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I Will Not Be Able to Write When I Am Dead
About a year ago I ran into an elder poet of renown while riding the F train. I don’t remember the conversation well enough to know how we started talking about the Guggenheim, but he told me that now would be a good time for me to apply for it because I am mid-career. There are some ways in which I inhabit my life with confidence and some ways in which my imagination fails me. I couldn’t imagine winning such a prestigious prize. But I did it—I applied. I am currently waiting to see if I receive a Guggenheim. There is something useful about knowing the odds are most certainly against me, yet finding that my imagination, that has so often succumbed to circumspection, has become irrepressible. Merely applying (“applying myself”) has created space wherein I can see myself writing my next book, a book unlike anything I have written before, a book that will place different demands on my energy. Physicist David Bohm came up with the term “proprioception of thought” to refer to the possibility for thought to become aware of its own movements, as our bodies have the capacity to become aware of how they inhabit space (I think of this everyday I use MTA). There is some kind of synapse-charge at work now that is all mine, no matter the outcome.
I just used the word “mid-career” without comment. I blanched when I heard the poet say it. I’m largely at peace with being middle-aged, my mortality. I pray that the way gravity works with my face will at least be interesting, that people will think I’m handsome. But my career, which I see as my journey through learning, being at its mid-point (for all we know, mid-point being a hypothesis) was an alarming realization unto itself. My career will end. I will no longer write. Perhaps what I have written will not even be read, or be found to have relevance—for all we know.
In the aftermath of my realization that I will not be able to write when I’m dead, I met a young writer named Michael Cavuto. I met him where I meet most people, at a Poetry Project reading. This one was being given by Hoa Nguyen and Garrett Caples. Michael edits a quarterly newsletter called Slow Poetry In America, with Hoa and her partner Dale Smith, and recently moved to NYC from Toronto. Mike introduced himself to me at the bar afterward as he was leaving. Mike then did something I, as a middle-aged mid-career poet, LIVE FOR—he emailed me and asked if I wanted to grab a beer or coffee.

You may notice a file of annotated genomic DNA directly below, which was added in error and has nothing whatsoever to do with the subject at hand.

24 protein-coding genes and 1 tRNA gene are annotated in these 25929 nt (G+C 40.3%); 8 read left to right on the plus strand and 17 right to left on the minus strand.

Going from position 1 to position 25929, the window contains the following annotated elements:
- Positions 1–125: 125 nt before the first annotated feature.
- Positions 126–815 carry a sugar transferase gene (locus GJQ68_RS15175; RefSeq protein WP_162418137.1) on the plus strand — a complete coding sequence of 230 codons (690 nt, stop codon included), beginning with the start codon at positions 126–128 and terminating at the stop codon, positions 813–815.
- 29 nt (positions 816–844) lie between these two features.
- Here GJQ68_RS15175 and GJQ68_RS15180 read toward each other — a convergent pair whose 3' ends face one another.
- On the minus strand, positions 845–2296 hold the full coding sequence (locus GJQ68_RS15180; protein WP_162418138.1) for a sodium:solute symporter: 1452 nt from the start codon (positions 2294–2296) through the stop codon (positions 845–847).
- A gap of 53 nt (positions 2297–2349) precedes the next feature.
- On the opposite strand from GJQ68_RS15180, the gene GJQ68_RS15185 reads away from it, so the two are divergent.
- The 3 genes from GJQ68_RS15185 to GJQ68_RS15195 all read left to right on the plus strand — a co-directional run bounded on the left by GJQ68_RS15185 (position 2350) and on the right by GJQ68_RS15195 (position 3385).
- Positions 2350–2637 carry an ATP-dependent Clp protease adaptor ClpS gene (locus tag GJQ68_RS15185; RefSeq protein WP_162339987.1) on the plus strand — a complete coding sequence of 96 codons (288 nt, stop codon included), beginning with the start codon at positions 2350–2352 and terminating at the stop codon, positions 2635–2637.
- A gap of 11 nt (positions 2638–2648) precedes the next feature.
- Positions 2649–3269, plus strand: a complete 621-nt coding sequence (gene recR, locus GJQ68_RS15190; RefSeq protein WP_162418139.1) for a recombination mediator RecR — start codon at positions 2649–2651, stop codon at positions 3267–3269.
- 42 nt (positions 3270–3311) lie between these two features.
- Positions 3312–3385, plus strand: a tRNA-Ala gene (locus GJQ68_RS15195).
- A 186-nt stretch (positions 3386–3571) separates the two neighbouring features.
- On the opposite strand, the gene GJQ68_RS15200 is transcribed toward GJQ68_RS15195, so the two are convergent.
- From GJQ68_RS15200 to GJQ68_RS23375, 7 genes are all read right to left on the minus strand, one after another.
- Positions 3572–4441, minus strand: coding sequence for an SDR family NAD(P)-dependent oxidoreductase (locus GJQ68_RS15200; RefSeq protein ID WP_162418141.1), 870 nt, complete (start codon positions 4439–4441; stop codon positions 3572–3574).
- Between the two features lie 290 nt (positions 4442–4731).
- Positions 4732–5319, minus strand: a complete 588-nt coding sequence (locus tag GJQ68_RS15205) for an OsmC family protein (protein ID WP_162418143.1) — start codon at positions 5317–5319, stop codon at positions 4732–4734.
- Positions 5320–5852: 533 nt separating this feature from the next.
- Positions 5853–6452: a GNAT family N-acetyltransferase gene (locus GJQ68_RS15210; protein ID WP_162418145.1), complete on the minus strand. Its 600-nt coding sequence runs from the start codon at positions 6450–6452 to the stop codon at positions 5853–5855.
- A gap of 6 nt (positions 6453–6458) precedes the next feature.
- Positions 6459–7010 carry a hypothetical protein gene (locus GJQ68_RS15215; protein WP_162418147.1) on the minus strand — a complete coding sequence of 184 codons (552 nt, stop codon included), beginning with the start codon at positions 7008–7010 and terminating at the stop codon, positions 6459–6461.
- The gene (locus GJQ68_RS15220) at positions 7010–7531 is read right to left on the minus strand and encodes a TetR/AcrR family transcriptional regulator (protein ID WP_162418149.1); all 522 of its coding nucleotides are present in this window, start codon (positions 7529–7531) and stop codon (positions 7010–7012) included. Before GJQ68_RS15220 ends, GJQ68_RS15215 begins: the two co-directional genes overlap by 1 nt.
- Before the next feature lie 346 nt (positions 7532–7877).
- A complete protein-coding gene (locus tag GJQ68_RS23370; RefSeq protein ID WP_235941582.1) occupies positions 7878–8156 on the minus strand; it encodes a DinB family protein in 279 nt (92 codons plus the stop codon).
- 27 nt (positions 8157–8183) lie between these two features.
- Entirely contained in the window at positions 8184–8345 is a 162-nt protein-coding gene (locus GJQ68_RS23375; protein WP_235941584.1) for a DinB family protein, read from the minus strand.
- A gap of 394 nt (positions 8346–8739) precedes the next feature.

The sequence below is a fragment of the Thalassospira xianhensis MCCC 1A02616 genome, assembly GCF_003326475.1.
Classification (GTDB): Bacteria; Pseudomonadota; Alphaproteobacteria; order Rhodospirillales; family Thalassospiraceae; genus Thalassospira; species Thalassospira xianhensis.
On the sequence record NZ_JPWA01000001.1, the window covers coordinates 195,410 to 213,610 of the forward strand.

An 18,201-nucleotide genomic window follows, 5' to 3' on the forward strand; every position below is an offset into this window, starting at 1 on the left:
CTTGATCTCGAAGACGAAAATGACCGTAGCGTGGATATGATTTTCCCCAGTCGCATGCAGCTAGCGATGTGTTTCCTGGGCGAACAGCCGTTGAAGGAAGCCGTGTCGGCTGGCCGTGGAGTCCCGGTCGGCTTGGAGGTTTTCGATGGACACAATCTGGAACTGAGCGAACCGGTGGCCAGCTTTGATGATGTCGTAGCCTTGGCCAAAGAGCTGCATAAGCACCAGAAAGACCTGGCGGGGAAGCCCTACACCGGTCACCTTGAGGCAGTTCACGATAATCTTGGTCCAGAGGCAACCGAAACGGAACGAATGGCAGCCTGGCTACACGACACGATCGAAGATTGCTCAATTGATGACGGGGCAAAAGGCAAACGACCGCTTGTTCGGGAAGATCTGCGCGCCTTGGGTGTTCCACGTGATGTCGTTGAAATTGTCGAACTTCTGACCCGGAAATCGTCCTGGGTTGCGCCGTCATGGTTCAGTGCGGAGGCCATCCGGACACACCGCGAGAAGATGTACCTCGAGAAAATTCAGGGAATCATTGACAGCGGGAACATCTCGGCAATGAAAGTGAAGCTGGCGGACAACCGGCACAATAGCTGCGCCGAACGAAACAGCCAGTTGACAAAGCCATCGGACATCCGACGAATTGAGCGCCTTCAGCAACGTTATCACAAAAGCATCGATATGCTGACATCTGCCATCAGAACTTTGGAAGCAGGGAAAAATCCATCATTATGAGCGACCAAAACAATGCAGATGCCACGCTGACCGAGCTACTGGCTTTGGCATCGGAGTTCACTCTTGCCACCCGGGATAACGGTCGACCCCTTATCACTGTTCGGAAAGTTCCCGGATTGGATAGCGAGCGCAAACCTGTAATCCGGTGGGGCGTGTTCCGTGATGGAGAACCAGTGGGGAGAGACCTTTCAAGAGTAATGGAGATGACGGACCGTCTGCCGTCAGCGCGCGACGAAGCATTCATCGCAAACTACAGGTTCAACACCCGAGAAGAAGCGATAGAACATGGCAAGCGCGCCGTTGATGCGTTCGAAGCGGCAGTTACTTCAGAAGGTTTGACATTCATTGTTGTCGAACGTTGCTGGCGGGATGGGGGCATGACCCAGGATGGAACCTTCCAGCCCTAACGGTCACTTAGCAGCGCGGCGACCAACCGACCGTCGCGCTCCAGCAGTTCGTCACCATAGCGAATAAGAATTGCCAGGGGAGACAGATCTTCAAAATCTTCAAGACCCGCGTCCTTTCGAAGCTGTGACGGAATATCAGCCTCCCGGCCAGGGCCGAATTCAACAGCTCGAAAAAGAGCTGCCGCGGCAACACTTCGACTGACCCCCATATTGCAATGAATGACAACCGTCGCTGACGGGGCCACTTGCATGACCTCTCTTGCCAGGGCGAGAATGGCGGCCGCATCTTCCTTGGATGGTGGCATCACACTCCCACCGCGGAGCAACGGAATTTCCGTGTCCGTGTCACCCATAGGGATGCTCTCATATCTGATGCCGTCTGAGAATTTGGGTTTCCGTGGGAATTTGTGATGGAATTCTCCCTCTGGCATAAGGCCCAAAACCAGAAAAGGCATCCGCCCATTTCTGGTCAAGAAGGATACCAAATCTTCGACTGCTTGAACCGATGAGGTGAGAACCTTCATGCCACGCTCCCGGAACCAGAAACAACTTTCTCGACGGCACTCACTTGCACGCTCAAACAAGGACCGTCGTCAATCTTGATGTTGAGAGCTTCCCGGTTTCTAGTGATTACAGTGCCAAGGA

On December 23rd we had coffee and olive oil bread at Abraço on 7th St. I responsibly emailed him that it had recently moved across the street and was easy to miss. His expressions of admiration for The Poetry Project as a “working space,” for my own poetry which he knew well, as well as his friendships with two poets, Hoa and Dale, who are important in my multiverse of poets, insured a warm place to start a conversation. He presented me with an envelope with issues of the newsletter, which I immediately recognized as drawing inspiration from the Backwoods Broadsides Chaplet Series (see photo). We talked about lineage and what we both perceive to be his generation’s growing rejection of it. When I led a workshop at Naropa’s Summer Writing Program two years ago, all of the students in the room had a pejorative sense of the word—lineage was an ancestral burden, something holding them back, telling them what to do. To which I proposed, the present has its own identity, which we as poets have to perpetually discover. It is perpetual because it recognizes that the way in which we use time functionally is confused. Discovery can only be perpetual. And lineage is an aid to discovery.
So the loosely draped logic of this piece lands me here, with my mind thinking multi-directionally, making space for a present with me in it, having coffee with Mike. “More than this, there is nothing.”